Educator, Entrepreneur, Philanthropist and Animal Rights Advocate
America’s Best Tails Contestant: Susan Blatz and Barley

Dog behaviorist Susan Blatz had a very special foster named Barley – little did she know Barley had already made the decision their friendship was much more than a foster. Hear the full, touching story on this week’s “For the Love of Dogs.”

As I am sitting on the couch reading the paper, I hear the thump, thump, thump of a wagging tail hitting the floor… Looking over at my dog Barley, I see he is nervously watching our foster dog, who is sleeping on a dog bed in the next room. Barley is my indicator dog, and he is ever alert to any household upset, at least regarding the other dogs.

I get up and check, to find my foster dog is surreptitiously shredding the bed he is lying on.

Good call Barley, thanks.

Four years ago, heading home from Love Field, they saw him; a skinny black dog, in the bad side of town, scrounging what he could out of a turned over garbage can. His plight touched their hearts, and this family did what many do not, they stopped, put him in their car and took him home. These people are my clients.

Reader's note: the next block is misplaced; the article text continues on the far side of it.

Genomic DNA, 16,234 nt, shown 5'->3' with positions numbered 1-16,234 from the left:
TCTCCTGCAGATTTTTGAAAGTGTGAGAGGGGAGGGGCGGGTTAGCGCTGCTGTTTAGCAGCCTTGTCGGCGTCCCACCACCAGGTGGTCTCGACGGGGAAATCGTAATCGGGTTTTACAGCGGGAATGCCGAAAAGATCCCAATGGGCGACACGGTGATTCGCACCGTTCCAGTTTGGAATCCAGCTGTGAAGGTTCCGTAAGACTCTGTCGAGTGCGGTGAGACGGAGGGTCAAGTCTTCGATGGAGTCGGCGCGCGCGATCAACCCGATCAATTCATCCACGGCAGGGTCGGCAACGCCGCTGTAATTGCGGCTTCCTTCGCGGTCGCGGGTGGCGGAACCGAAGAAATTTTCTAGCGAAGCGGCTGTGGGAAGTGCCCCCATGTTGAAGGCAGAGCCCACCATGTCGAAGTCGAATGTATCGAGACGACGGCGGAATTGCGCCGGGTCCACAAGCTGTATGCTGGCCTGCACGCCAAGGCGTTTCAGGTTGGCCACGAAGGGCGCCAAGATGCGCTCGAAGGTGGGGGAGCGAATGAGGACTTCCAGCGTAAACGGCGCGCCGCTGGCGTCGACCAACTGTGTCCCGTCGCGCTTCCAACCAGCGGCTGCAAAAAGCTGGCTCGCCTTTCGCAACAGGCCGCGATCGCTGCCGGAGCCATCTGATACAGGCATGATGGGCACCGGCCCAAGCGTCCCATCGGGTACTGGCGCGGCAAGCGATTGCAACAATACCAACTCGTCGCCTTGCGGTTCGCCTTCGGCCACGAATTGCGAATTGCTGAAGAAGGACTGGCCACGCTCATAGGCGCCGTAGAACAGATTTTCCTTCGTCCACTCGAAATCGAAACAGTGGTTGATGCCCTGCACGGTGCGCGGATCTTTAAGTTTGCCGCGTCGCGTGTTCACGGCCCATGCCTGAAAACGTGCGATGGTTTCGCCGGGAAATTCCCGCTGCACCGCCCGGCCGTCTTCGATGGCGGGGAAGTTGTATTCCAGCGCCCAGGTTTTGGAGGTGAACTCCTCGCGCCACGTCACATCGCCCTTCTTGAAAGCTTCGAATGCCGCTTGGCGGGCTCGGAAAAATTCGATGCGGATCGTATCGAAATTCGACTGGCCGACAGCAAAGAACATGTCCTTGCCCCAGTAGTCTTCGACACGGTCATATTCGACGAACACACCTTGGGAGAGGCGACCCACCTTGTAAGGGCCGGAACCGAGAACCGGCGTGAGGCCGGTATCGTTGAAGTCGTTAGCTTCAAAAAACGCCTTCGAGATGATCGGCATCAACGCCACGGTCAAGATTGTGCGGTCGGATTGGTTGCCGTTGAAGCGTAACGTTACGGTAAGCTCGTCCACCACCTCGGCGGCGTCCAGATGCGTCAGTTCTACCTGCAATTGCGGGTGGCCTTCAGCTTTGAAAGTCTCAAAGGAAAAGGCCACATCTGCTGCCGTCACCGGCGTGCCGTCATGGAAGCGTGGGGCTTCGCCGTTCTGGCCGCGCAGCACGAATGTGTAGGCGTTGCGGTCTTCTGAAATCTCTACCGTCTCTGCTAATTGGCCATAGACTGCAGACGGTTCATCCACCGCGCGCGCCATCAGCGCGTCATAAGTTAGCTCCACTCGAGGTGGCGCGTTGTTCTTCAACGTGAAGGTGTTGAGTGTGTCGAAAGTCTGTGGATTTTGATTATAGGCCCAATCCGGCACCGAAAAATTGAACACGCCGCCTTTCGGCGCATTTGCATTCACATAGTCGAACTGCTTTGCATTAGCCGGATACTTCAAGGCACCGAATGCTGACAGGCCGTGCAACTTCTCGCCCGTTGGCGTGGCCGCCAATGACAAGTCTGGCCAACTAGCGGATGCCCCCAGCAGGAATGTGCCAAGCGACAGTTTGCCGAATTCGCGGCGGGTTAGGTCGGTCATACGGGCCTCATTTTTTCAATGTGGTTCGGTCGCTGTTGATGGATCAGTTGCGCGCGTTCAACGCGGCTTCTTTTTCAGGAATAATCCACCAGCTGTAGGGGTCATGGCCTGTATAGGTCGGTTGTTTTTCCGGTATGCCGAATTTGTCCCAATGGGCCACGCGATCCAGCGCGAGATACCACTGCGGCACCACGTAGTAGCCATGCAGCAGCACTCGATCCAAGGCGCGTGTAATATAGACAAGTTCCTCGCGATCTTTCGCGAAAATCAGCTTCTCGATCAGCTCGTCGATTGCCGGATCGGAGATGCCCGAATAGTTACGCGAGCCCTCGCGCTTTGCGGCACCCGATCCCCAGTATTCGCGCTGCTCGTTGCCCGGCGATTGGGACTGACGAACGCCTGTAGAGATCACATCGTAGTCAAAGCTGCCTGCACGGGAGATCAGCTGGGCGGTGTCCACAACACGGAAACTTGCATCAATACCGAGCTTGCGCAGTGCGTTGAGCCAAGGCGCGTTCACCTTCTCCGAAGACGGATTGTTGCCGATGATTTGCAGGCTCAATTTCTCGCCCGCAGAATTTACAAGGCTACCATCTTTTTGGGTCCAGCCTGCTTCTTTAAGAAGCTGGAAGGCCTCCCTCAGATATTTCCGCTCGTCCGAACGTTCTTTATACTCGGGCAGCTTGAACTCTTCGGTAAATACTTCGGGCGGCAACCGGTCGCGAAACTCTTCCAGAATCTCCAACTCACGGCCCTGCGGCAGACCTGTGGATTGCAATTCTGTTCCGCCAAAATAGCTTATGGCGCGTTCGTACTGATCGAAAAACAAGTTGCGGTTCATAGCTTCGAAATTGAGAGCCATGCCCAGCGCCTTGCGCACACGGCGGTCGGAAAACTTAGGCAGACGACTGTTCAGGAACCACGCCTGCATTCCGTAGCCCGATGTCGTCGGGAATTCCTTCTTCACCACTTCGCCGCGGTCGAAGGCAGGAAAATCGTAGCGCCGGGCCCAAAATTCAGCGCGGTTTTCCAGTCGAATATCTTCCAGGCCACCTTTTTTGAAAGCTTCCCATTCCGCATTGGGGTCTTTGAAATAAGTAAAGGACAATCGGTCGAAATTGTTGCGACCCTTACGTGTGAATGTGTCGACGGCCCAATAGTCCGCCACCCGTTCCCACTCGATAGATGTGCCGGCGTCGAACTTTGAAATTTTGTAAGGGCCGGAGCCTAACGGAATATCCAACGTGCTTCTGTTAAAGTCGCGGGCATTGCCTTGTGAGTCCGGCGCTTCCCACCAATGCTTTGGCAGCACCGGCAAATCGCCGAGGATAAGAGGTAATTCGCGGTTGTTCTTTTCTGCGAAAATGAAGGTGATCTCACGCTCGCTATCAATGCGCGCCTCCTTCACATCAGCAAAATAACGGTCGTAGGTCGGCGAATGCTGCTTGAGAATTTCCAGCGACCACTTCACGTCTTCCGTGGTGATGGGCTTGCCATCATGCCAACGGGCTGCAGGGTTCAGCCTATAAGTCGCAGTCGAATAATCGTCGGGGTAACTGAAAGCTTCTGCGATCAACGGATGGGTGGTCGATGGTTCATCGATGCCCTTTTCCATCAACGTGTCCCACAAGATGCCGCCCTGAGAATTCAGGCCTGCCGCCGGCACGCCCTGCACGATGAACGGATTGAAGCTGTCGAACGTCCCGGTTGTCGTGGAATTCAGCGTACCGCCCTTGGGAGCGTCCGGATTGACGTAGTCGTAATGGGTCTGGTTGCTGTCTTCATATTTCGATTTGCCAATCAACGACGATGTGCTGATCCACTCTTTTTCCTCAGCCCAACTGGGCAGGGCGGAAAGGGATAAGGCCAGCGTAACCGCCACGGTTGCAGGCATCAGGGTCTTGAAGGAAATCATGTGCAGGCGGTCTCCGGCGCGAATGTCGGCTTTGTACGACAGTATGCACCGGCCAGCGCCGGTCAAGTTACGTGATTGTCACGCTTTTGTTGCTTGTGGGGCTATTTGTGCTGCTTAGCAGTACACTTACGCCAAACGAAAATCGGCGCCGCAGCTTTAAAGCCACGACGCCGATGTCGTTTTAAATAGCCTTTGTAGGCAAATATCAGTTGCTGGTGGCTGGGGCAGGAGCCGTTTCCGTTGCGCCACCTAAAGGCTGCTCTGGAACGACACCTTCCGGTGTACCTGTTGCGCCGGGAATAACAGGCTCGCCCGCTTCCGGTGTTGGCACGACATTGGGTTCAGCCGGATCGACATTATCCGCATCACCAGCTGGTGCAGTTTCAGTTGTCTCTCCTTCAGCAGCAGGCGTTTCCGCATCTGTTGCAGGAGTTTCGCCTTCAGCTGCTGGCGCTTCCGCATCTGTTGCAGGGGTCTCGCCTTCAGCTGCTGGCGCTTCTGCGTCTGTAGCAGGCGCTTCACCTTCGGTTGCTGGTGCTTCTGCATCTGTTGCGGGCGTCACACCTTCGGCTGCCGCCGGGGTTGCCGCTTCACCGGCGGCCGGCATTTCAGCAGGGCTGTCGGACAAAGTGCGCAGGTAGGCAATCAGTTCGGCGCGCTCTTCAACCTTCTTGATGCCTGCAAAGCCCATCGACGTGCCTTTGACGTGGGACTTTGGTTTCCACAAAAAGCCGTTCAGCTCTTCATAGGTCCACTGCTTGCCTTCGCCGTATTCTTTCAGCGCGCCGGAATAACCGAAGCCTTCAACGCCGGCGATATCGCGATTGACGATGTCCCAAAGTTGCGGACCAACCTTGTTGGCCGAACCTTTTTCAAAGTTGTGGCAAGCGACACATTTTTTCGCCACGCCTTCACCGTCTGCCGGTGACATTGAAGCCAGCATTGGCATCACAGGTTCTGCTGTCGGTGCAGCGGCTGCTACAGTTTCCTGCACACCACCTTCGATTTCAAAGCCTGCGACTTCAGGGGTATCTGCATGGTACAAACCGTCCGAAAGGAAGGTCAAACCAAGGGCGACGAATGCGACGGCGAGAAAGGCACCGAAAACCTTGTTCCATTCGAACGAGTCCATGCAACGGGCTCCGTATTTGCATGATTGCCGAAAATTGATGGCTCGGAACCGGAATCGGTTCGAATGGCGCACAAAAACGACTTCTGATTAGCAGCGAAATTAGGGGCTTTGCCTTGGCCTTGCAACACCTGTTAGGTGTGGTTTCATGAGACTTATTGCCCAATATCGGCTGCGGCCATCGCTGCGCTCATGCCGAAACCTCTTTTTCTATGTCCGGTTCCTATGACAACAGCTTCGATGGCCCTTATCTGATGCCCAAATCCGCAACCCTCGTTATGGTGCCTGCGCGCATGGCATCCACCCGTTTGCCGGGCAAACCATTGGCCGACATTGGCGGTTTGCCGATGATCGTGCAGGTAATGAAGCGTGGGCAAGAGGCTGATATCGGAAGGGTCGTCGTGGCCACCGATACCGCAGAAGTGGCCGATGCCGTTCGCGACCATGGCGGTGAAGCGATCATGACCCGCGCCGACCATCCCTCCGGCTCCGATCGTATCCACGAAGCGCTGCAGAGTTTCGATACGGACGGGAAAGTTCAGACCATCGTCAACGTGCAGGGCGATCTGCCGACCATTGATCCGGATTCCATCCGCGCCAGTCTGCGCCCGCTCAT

I got the call Monday. They had not been able to find a place for this sweet dog, so I offered to foster him until we could find him a forever home.

Barley got along with every dog in my house. He played with the lively dogs, gave a wide berth to the cranky dog, and tip toed around the old dog. He learned the house rules quickly, was eager to please, and was sweet and sensitive.

Such an easy dog, no doubt he will be adopted quickly.

Everyone who met him, adored him.

Almost every Saturday for over a year we went to adoption Meet and Greets, or on social outings.

Unfortunately, a black dog does not stand out, amid the group of cute, fluffy, small, or full breed dogs, all looking for their forever homes, as well… Barley became a victim of “Black Dog Syndrome.” Black dogs are slow to get adopted.

Why? It is not as easy to read facial expressions on black dogs and they are hard to photograph. Sometimes people are afraid of black dogs. To top it off, Barley would start a high pitch wail whenever I went out of his sight…

I finally gave up trying to get him adopted. Barley is a happy, and valuable member of our household. He likes chasing squirrels, playing with all the other dogs, and is a big brother to the various foster dogs that pass through our home. He shows them the ropes, and fusses at them when they push the boundaries. Sometimes he tells on them.

I am so lucky to have him by my side. Thing is, Barley always knew he was my dog.

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